Monday, 20 April 2015

Photography Workflow (Again) - Part 1

Upgrading to Yosemite SP2, or whatever they call it, brought Photos to my Air. That made me take another look at how I organise my photo collection. I had a crack at that last autumn, but lost the motivation to carry on.

What did the old-school photographers do? The famous guys who shot actual film? Turns out that what they really did was shoot reels and reels of it, and then tossed them undeveloped into a draw. Even when they developed the reel, it was likely dumped into a box and forgotten. Seems that for many of the big name pioneers, photography was compulsive, and that it’s taking the shots that matters, rather than cataloguing, displaying and archiving them. All those undeveloped reels are then a sad story of what happens when we dedicate our lives to something, and the market moves on, leaving us behind.

And then they were, after all, professionals, and if no-one was buying, then why waste money on the work? The costs of printing, and the time it took to make a good print, meant that the professionals mostly left the reels as negatives, maybe made contact sheets, and rarely made actual prints. The point was to take photographs and then sell them, not to make family albums and scrapbooks.

That’s not the point for ordinary folk. Ordinary Folk want to use their photographs to show off what a great life they have share their experiences with their friends. Millions of gallons of oil are burned annually to cool data centres dedicated to storing and delivering photographs of cats, weddings and three girls striking silly poses inside a nightclub. Ordinary Folk want to walk look through their albums, or scroll through their Photos, to walk down Memory Lane.

Gratuitous photograph - cropped in Picasa
I’m not a professional and I’m not Ordinary Folk either. I’m not keen on Memory Lane, and my life is utterly boring. My photos aren’t about my life, but about what I see, so I guess that makes me an amateur photographer. That is, my attitude to photos is the same as a professional’s, but I don’t make money out of it. I’d like to find the better images I take, print them and hang them around my house. Maybe I’d put them on Flickr or Instagram. Some appear in this blog. I had hundreds of prints of film photographs I took back when I was using an OM-10 and one day went through them, kept the best and discarded the rest.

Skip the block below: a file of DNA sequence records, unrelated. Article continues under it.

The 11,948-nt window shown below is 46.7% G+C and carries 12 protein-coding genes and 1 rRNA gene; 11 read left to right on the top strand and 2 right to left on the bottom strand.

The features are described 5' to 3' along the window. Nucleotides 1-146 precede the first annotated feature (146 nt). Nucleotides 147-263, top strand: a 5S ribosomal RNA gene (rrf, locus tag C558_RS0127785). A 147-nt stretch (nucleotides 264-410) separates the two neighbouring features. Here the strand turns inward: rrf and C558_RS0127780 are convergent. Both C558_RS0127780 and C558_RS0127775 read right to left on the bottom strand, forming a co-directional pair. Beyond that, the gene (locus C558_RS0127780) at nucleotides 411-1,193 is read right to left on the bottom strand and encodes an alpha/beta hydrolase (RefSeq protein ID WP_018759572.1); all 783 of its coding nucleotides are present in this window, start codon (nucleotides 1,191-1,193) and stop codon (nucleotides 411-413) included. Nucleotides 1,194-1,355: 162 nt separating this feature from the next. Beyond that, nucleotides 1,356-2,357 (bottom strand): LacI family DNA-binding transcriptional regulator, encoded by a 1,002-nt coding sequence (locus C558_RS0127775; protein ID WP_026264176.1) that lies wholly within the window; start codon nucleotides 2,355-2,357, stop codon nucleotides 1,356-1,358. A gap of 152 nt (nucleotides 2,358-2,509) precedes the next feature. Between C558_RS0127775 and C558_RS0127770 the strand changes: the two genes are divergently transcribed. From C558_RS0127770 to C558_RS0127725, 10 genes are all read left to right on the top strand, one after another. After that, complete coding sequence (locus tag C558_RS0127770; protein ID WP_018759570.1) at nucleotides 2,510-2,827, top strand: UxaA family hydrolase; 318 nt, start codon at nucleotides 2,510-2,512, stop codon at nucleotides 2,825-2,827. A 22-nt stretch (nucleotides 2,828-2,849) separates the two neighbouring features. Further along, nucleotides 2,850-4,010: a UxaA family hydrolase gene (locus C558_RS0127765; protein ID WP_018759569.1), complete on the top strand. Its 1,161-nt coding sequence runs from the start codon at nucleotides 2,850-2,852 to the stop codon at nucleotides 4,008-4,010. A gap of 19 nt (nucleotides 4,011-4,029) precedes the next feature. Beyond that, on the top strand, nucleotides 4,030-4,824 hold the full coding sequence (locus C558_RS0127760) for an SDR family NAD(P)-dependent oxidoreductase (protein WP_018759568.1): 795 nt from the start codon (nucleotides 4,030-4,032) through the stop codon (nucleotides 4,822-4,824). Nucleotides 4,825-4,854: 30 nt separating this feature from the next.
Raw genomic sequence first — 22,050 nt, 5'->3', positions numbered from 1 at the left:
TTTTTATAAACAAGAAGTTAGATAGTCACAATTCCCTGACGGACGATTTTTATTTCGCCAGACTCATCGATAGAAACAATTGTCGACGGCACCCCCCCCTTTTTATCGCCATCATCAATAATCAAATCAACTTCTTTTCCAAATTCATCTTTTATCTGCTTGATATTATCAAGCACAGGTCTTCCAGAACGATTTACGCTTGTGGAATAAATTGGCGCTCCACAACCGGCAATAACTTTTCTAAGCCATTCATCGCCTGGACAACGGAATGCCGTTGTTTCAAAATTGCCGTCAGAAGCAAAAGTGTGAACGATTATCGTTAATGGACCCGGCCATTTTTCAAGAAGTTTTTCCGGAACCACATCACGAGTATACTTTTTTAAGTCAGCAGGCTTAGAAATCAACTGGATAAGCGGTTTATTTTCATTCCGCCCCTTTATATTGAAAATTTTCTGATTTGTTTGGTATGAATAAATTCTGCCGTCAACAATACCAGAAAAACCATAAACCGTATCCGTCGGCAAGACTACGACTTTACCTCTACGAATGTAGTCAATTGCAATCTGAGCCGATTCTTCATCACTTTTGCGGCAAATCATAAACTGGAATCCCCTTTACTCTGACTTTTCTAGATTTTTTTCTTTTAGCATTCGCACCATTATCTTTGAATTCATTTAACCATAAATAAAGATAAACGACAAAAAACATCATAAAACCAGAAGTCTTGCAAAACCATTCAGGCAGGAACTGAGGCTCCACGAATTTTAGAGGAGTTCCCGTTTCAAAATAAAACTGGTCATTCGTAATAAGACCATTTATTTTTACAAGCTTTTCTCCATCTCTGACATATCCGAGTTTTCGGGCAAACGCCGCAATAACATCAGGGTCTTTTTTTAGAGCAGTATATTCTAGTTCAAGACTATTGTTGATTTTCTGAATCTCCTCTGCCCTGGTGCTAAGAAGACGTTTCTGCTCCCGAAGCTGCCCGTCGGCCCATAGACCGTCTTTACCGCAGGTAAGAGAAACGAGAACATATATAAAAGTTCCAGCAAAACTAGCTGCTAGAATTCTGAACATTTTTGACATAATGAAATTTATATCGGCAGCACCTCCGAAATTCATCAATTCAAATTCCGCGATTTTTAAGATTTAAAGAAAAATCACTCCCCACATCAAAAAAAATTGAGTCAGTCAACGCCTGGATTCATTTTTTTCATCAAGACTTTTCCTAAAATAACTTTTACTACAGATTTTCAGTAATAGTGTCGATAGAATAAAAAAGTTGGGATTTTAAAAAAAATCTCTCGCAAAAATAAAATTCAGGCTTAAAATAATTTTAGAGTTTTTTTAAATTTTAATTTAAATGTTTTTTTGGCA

What I want to do is work on digital photographs. On my Mac Air. At the moment, the archive is on a 2TB Western Digital NAS, and Macs…. really suck at handling NAS. My Air won’t even automatically re-connect to one when coming out of standby or sleep mode, something Windows does automatically. Mac laptops are designed as stand-alone machines for use in cafes. Sure I can see the archive using cover flow in Finder and then inspect the picture in more detail, but that's not the experience I think I want. What I really want is Irfan View for Mac, but that’s not going to happen. Irfan View creates what amounts to a huge contact sheet, but without all the overhead of the usual photo-management packages.

The bigger photo-management packages use databases to handle thumbprints and editing actions, and to remember where the package put the original files and where it created any working copies. If users are allowed to move files around willy-nilly the management packages will lose track of them, pushing holes in all those albums and themes, and breaking links between a picture and the editing actions. Clearly the guys who designed Picasa and Photos don’t like the idea of having source files on a NAS device, and maybe for that reason. This can make these packages space-hogs.

At which point, I thought it might be a good idea to find out how large my archive is. And that, with its consequences, will be revealed in the second part of this post.

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